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Think You Found a Bear Den? Please Leave it Alone!

A bear in her den.

By DWR Bear Team

With the changing leaves, cooler temperatures, and shorter daylight hours, it’s safe to say that summer and fall have faded behind us and winter is fast approaching. For many wildlife species fall is a busy time of year as they “fatten” up before winter. This means foraging for food becomes their primary daily activity. But after the rush of fall foraging comes the annual cycle of reduced activity for many species.

For black bears, winter is a time when many will enter a den, while others will greatly reduce their movements but may remain active throughout the season. Movements and denning behavior vary across regions of the state depending on weather and available food resources.

Black bears in Virginia will den in a variety of places including: brush piles, pine straw, trees (cavities within tree), rock outcroppings, ground nests, storm damage/debris piles, and occasionally under porches or unsecured crawl spaces. Not all black bears den for the full winter season. Often, black bears that enter a winter den are females who will birth their cubs in the den or females with yearlings still in tow. Male black bears may den, but generally do not stay in a den for the entire winter due to the lack of extreme cold weather and snow across much of Virginia.

A typical den opening.

While many of us also hunker down for the winter, there are still ample opportunities that take us afield in bear country. Whether enjoying a hike, cutting firewood, clearing brush, hunting, or doing other activities, you may inadvertently stumble upon a black bear den. A female black bear, particularly one who has had cubs in the den, will likely remain on the den unless they feel pressured to leave. Here are a few tips to avoid disturbing a bear den and what to do should a female leave her den.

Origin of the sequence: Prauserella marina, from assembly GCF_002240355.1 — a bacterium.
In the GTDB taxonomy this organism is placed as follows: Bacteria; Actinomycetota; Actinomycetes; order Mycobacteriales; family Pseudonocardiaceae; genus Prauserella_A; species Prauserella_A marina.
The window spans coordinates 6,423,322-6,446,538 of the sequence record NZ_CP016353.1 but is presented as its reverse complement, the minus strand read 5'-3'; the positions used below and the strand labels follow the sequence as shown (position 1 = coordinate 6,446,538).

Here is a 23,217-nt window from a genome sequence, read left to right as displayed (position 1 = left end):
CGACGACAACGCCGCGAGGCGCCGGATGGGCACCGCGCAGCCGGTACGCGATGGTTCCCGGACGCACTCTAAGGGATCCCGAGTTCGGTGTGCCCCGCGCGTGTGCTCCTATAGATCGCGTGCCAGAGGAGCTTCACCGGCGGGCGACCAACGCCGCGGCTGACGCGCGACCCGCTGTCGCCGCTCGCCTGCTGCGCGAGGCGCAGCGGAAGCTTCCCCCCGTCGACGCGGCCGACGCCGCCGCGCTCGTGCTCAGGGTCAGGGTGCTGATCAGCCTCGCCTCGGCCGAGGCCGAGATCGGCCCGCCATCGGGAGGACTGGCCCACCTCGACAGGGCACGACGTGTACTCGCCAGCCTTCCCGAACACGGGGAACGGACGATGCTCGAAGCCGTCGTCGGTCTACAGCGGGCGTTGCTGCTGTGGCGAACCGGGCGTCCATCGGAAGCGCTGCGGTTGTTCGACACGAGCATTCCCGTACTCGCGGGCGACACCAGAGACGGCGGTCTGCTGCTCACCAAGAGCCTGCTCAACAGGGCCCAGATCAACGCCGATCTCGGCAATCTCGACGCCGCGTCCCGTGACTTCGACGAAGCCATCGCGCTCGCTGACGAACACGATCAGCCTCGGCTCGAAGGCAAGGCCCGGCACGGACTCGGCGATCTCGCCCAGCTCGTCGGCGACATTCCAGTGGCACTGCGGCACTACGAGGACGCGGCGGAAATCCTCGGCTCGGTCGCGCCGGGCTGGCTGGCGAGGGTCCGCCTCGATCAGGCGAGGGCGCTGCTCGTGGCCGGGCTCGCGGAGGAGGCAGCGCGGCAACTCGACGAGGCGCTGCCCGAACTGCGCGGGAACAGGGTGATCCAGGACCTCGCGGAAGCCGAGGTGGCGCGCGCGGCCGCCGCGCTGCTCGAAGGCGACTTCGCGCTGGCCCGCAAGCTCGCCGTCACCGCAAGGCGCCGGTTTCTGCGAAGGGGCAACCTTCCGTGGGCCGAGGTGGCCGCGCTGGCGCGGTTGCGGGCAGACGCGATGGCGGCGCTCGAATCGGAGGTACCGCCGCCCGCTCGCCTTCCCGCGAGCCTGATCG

Tips to avoid a den

  • Avoid hiking in dense brushy thickets or young cutover timber stands. If you must work in these areas be mindful of brush piles, gullies with debris piles, or storm damage areas with thickets of limbs/root balls.
  • If your furry companion accompanies you, always maintain your dog on a leash.
  • When burning a brush or debris pile on your property, look around the entire pile for signs of digging (fresh dirt, holes) or entry routes into the pile.
  • If you notice large excavated holes or fresh trails into debris or brush piles listen closely for the sound of cubs from a distance of at least 30ft away. Here is a recording of cub sounds within a den: Cub Noises
  • To prevent a bear from denning under an occupied dwelling ensure that crawl spaces, mobile home underpinnings, and porches are closed and secured prior to December 1 each year.

Tips when you find a den

  • If you find a den on your property or while recreating do not disturb it or approach the area. Leave the area and if on public property alert a park manager of the location.
  • If you inadvertently flush a female bear off a den, DO NOT approach the den. Take a GPS point of the location (or mark a nearby area with flagging) and leave the area immediately. If you have a dog with you, leash it and keep it maintained on a leash as you leave the area. Contact the Wildlife Helpline (1-855-571-9003) to report the den location.
  • Most often when left alone the female will return to the den, although they may not return until night. Do not go back to the den area as additional disturbance may cause the bear to leave again and not return.
  • December 3, 2020